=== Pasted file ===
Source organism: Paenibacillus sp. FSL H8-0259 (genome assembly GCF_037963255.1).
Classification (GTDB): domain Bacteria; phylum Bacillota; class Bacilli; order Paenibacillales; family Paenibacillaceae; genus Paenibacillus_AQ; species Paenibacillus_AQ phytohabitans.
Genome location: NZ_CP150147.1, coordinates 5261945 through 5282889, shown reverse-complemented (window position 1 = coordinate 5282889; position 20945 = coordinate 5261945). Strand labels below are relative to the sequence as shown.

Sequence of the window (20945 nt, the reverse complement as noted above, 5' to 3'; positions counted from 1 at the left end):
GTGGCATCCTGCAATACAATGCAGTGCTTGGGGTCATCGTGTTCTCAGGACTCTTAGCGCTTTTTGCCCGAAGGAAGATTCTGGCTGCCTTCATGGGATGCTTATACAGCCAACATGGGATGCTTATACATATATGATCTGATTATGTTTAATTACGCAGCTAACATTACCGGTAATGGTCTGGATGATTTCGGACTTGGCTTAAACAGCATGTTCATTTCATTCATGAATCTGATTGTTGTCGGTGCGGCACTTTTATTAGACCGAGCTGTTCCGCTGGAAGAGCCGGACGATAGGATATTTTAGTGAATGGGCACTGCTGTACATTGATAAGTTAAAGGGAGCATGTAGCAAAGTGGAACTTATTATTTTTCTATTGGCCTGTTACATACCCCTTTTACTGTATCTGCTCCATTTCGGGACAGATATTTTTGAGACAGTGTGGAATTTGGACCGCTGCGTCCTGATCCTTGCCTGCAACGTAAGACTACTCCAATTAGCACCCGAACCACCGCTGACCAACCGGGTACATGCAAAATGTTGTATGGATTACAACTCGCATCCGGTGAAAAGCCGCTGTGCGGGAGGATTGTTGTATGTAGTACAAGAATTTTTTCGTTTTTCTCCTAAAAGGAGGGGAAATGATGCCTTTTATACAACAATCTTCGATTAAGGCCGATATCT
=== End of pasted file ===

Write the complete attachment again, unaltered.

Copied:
Source organism: Paenibacillus sp. FSL H8-0259 (genome assembly GCF_037963255.1).
Classification (GTDB): domain Bacteria; phylum Bacillota; class Bacilli; order Paenibacillales; family Paenibacillaceae; genus Paenibacillus_AQ; species Paenibacillus_AQ phytohabitans.
Genome location: NZ_CP150147.1, coordinates 5261945 through 5282889, shown reverse-complemented (window position 1 = coordinate 5282889; position 20945 = coordinate 5261945). Strand labels below are relative to the sequence as shown.

Sequence of the window (20945 nt, the reverse complement as noted above, 5' to 3'; positions counted from 1 at the left end):
GTGGCATCCTGCAATACAATGCAGTGCTTGGGGTCATCGTGTTCTCAGGACTCTTAGCGCTTTTTGCCCGAAGGAAGATTCTGGCTGCCTTCATGGGATGCTTATACAGCCAACATGGGATGCTTATACATATATGATCTGATTATGTTTAATTACGCAGCTAACATTACCGGTAATGGTCTGGATGATTTCGGACTTGGCTTAAACAGCATGTTCATTTCATTCATGAATCTGATTGTTGTCGGTGCGGCACTTTTATTAGACCGAGCTGTTCCGCTGGAAGAGCCGGACGATAGGATATTTTAGTGAATGGGCACTGCTGTACATTGATAAGTTAAAGGGAGCATGTAGCAAAGTGGAACTTATTATTTTTCTATTGGCCTGTTACATACCCCTTTTACTGTATCTGCTCCATTTCGGGACAGATATTTTTGAGACAGTGTGGAATTTGGACCGCTGCGTCCTGATCCTTGCCTGCAACGTAAGACTACTCCAATTAGCACCCGAACCACCGCTGACCAACCGGGTACATGCAAAATGTTGTATGGATTACAACTCGCATCCGGTGAAAAGCCGCTGTGCGGGAGGATTGTTGTATGTAGTACAAGAATTTTTTCGTTTTTCTCCTAAAAGGAGGGGAAATGATGCCTTTTATACAACAATCTTCGATTAAGGCCGATATCT